AT: We wanted to create [a] sound that made us want to move. That’s kind of where our sound comes from, thinking about the vibrations that signal our bodies to move.
TK: I started out dancing at a very young age as a tap dancer. I always related movement and sound in a special way. Then this idea of vibration, that vibration is everywhere. Even in silence, there is still this vibration. Vibration connects us to the audience or the observer. We can harness vibrations and be a conduit to let that pulse or that drive off that vibration come out in movement. Anna and I focus on environment a lot on stage. People relate to sound as a connection to place so easily. You hear a certain sound and it takes you into another world. As Anna was saying, we use a lot of field recordings and ambient sound to invite the audience into other worlds. Space is also a vibrational tool.
AT: We play something that we have thought up, and it gets to physically touch someone. The soundwave changes when it meets your body. And your body has a response. You can’t always control how you react. I think that is so beautiful, that with sound you are physically impacting another person.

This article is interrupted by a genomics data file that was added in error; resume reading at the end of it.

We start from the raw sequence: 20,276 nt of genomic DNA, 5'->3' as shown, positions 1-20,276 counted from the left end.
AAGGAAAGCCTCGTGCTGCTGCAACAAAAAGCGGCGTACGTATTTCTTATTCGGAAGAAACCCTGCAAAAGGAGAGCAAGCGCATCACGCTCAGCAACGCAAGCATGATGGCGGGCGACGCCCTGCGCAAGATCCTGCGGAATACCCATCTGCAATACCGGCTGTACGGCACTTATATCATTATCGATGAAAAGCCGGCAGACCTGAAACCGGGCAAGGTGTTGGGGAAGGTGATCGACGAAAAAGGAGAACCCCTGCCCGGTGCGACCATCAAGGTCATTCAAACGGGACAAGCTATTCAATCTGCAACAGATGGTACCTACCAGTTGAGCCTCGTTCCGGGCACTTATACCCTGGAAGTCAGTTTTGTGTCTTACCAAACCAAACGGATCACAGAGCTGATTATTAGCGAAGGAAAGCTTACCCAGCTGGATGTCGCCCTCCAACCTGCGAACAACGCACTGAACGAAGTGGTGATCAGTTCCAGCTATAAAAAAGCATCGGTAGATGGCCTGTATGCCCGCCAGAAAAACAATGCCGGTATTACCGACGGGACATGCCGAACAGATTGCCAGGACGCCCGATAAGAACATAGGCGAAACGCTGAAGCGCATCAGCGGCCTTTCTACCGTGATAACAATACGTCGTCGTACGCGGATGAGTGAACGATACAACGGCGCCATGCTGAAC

HS: In the bio on your site, you mention “physiological centering” as a component of your work, what does having a physical body mean in a digital age?
AT: A lot of the work that we’re making right now is dealing with how we can balance and center being human. We continue to advance technologically; we use technology as a tool to enhance our experience of living. Technology takes on this embodiment. But centering is learning how to sense your internal responses.
TK: […] The song structures are meant to have this level of ambiguity. The structure is nontraditional, so maybe it keeps the listener engaged, more of a journey in sound rather than verse and chorus, verse and chorus. You can feel a response to the sound in the body, maybe in your chest, for example. At the same time, we use drum machines and music made through computers that are inherently disembodied.